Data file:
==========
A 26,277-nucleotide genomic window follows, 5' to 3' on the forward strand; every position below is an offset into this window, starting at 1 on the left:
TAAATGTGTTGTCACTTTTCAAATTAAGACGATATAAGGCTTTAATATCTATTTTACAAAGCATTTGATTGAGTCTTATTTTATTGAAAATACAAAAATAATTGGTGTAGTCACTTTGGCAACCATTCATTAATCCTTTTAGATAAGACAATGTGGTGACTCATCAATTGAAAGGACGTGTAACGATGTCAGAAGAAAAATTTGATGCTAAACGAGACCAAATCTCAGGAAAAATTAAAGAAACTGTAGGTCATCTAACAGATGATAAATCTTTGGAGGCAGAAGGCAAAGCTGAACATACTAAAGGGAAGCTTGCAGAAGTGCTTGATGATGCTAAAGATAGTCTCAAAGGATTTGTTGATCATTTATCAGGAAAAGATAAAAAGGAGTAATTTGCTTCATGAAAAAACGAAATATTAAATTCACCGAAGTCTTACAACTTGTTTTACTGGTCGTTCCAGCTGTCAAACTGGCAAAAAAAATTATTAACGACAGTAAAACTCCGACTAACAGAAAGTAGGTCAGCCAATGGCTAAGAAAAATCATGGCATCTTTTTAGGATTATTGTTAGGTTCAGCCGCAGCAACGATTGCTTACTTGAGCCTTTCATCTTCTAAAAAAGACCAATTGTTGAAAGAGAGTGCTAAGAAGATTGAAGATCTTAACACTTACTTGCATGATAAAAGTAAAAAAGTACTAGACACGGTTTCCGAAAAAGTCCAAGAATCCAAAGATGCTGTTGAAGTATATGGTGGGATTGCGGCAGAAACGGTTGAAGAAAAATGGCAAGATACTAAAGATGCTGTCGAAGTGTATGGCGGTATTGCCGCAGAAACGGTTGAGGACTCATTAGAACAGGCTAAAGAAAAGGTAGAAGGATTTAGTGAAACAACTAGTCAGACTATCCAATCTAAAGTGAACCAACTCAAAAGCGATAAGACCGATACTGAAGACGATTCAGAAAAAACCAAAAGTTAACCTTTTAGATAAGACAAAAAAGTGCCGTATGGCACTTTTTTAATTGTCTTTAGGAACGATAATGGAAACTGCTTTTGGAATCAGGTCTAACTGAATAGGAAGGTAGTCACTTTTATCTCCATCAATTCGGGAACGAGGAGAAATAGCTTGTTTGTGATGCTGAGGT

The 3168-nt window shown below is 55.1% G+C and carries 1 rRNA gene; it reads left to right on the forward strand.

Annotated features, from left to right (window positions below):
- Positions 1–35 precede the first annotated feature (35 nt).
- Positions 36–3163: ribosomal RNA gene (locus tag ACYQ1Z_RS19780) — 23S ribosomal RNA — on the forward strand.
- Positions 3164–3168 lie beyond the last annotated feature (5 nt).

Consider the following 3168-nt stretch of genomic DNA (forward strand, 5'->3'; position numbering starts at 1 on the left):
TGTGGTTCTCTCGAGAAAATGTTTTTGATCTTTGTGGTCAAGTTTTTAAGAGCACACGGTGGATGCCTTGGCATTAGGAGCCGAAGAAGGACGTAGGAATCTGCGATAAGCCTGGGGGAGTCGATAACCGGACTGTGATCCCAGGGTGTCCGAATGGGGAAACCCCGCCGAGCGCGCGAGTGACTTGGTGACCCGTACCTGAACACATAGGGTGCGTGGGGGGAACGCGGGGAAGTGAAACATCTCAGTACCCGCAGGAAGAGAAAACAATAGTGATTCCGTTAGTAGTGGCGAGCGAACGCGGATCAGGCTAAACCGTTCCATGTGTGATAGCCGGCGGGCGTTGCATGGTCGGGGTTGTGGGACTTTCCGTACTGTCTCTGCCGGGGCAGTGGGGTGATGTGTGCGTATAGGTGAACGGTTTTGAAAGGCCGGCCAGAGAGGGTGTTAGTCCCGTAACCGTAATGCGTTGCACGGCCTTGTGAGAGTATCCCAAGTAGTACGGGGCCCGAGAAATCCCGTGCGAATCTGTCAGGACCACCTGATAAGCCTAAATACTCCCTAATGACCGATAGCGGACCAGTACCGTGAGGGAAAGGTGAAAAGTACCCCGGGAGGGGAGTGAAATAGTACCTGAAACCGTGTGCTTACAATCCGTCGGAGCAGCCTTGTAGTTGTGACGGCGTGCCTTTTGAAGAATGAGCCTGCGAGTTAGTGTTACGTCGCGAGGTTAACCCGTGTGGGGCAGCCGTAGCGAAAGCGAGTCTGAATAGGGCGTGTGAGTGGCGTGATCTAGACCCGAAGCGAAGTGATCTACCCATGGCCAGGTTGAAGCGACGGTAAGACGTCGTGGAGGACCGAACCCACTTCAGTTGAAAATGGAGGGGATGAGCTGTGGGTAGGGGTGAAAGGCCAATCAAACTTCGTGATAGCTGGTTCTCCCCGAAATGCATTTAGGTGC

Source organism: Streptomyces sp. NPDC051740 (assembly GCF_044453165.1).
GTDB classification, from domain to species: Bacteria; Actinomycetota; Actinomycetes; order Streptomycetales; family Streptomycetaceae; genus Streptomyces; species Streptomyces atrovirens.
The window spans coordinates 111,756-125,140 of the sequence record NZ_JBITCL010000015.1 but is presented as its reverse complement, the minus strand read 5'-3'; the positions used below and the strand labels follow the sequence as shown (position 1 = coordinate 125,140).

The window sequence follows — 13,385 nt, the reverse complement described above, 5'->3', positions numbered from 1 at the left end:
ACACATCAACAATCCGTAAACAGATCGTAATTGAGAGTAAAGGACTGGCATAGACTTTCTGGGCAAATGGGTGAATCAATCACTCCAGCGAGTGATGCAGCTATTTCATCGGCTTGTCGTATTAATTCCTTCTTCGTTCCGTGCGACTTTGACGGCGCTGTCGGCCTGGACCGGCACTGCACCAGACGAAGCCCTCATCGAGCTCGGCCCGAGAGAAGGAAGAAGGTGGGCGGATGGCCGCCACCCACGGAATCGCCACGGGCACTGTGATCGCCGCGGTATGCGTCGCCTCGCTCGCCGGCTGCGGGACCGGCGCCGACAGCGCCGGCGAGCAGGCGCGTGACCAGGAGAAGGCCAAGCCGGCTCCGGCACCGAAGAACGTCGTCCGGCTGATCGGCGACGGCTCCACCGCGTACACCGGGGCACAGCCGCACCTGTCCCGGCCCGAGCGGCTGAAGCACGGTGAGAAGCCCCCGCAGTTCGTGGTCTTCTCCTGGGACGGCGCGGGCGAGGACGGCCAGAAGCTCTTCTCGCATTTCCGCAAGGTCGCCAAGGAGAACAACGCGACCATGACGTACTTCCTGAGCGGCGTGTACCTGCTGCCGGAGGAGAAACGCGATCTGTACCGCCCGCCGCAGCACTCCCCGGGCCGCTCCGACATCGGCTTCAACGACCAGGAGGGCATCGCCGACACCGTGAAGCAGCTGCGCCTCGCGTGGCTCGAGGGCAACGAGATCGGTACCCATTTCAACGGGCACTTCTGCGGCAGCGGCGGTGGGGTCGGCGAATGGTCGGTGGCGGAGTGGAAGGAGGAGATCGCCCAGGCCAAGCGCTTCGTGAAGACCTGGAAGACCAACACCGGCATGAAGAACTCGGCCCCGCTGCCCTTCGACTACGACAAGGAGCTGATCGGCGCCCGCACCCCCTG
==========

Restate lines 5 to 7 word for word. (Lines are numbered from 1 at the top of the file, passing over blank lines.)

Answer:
- Positions 1–35 precede the first annotated feature (35 nt).
- Positions 36–3163: ribosomal RNA gene (locus tag ACYQ1Z_RS19780) — 23S ribosomal RNA — on the forward strand.
- Positions 3164–3168 lie beyond the last annotated feature (5 nt).